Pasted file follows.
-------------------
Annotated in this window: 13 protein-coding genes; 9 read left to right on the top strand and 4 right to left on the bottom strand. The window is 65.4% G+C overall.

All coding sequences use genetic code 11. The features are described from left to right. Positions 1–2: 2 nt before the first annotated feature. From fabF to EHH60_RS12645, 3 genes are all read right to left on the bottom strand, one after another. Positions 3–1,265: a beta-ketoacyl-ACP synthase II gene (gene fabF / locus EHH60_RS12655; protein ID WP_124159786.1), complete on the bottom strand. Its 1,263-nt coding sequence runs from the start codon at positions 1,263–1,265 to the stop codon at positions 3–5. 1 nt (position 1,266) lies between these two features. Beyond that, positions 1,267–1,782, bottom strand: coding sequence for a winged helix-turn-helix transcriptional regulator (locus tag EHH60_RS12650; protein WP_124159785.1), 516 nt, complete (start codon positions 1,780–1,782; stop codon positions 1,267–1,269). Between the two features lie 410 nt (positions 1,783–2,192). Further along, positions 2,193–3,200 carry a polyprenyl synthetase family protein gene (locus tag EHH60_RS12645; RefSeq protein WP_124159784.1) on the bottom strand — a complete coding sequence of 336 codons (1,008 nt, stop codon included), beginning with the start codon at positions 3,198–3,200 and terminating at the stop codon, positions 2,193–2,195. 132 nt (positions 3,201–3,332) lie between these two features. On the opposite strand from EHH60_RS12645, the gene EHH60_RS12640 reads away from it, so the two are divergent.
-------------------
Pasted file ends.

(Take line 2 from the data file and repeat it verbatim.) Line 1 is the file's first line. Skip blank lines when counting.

All coding sequences use genetic code 11. The features are described from left to right. Positions 1–2: 2 nt before the first annotated feature. From fabF to EHH60_RS12645, 3 genes are all read right to left on the bottom strand, one after another. Positions 3–1,265: a beta-ketoacyl-ACP synthase II gene (gene fabF / locus EHH60_RS12655; protein ID WP_124159786.1), complete on the bottom strand. Its 1,263-nt coding sequence runs from the start codon at positions 1,263–1,265 to the stop codon at positions 3–5. 1 nt (position 1,266) lies between these two features. Beyond that, positions 1,267–1,782, bottom strand: coding sequence for a winged helix-turn-helix transcriptional regulator (locus tag EHH60_RS12650; protein WP_124159785.1), 516 nt, complete (start codon positions 1,780–1,782; stop codon positions 1,267–1,269). Between the two features lie 410 nt (positions 1,783–2,192). Further along, positions 2,193–3,200 carry a polyprenyl synthetase family protein gene (locus tag EHH60_RS12645; RefSeq protein WP_124159784.1) on the bottom strand — a complete coding sequence of 336 codons (1,008 nt, stop codon included), beginning with the start codon at positions 3,198–3,200 and terminating at the stop codon, positions 2,193–2,195. 132 nt (positions 3,201–3,332) lie between these two features. On the opposite strand from EHH60_RS12645, the gene EHH60_RS12640 reads away from it, so the two are divergent.